Children may be born with disabilities, develop them as they grow, or acquire them through injury or illness. In addition to the everyday challenges and joys of raising a child, parents of children with disabilities may need additional support, such as service providers or assistive technology, to help their children with disabilities to grow, learn, play, and participate in their communities. Parents of children with disabilities may experience barriers in raising their children, including a lack of assistive technology for their children, societal views about children with disabilities, physical and programmatic barriers to their participation in the community, among others. Just like parents of children without disabilities, parents of children with disabilities may advocate for their children in educational, medical, recreational, and community settings.
NARIC’s information specialists are often asked for information and resources from parents of children with disabilities and their families to help them raise and advocate for their children, including assistive technology, service providers, and community programs. This month, we are highlighting evidence-based consumer products from the NIDILRR community for parents of children with disabilities, their families, and service providers, which may include guides, calendars, factsheets, and more.
Below, you will find just a few examples of evidence-based consumer products produced by the NIDILRR community:
- The Rehabilitation Engineering Research Center on Augmentative and Alternative Communication (The RERC on AAC) conducts rigorous evidence-based research for designing effective augmentative and alternative communication (AAC) technologies and interventions, develops and evaluates innovative AAC engineering solutions driven by consumer needs, and provides comprehensive training and dissemination to ensure that all people, including children with developmental, acquired, and severe disabilities have access to enhance their communication. The goal of this project is to enhance communication and increase their participation in education, healthcare, and community living, among others. Parents of children with complex communication needs may find resources and learn more about AAC through this Center’s webcasts and training modules, such as AAC interventions to maximize language development for young children (learning module) or AAC and College Life: Just Do It! (webcast). The RERC on AAC has made free ePrints of their journal articles available that parents may use to learn more about AAC and how it may help their children. Parents of children with disabilities, their families, and service professionals may also sign up for the Center’s newsletter, eBlast, to keep up to date with the Center’s research and consumer products.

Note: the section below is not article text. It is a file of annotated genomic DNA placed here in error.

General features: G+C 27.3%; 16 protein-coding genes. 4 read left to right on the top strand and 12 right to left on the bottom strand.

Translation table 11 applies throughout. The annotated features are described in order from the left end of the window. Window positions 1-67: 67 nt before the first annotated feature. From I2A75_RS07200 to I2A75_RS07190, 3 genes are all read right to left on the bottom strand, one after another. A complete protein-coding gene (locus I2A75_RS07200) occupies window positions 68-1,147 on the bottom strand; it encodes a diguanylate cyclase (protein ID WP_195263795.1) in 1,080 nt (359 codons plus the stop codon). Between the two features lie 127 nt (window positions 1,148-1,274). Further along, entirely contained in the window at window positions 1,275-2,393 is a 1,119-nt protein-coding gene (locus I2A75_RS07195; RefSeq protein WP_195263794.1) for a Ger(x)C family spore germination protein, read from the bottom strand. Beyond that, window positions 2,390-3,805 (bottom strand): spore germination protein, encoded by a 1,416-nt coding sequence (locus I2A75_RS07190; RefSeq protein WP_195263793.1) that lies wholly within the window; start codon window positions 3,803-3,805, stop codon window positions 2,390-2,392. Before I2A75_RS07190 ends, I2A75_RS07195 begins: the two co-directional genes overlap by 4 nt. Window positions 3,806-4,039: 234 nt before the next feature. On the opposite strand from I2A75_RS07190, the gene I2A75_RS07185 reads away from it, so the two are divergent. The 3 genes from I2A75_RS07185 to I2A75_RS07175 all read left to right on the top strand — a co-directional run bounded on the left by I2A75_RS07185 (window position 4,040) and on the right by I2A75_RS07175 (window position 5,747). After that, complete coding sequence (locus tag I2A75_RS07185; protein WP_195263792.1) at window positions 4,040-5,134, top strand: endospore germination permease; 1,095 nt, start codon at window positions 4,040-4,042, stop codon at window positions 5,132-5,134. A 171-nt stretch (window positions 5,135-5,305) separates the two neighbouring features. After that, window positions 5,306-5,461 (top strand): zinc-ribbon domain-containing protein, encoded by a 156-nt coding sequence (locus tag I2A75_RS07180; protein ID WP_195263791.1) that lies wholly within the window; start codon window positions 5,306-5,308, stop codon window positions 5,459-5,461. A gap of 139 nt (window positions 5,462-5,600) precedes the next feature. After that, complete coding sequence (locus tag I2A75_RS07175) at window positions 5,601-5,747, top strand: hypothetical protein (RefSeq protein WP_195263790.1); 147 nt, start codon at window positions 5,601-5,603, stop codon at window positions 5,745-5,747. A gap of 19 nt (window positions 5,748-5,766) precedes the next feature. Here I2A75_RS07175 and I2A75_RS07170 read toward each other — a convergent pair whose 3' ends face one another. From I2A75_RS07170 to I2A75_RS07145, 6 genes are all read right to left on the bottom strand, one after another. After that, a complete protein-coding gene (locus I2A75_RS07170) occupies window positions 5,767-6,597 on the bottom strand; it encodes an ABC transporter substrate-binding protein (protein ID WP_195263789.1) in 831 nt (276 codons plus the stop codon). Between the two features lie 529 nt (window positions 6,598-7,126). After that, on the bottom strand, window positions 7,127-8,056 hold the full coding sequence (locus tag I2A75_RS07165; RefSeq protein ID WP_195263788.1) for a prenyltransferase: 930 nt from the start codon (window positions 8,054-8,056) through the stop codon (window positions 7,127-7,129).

- Recent research has shown that obesity is a growing problem for all children in the US according to reports. Additionally, there are racial and ethnic disparities within the Latinx community with children and adolescents experiencing higher rates of obesity than their white peers, and those disparities are likely to be heightened among children and adolescents with IDD. The project Promoting Obesity Prevention Among Latinx Children with Developmental Disabilities and Families Through Engaged Research addresses the research gap on children with intellectual and developmental disabilities (IDD) and obesity. The project provides infographics for parents and families of children with disabilities that look at the impact of COVID-19 pandemic in Illinois and Texas. For parents interested in participating in research studies, this project is currently seeking participants for their PODER Research Study where researchers want to learn more about eating, physical activity, and health behaviors in families who have a child with disabilities.
- NARIC’s Research In Focus series includes several articles on parenting a child with disabilities. These articles include:
- A Brief Internet-based Parent Training Program May Build Parenting Skills and Reduce Behavior Challenges in Children with Traumatic Brain Injury.
- Latina Family Caregivers in Rural Areas Turn to Their Community to Support Young Adults with Disabilities in Transition.
- NARIC’s COVID-19 Special Collection includes research-based items from the NIDILRR community for parents of children with disabilities, including:
- Parents Chime In: Our Self-Care Strategies While Supporting Loved Ones with Mental Health Conditions During a Pandemic.
To learn more about these and other products from the NIDILRR community, contact NARIC’s information specialists.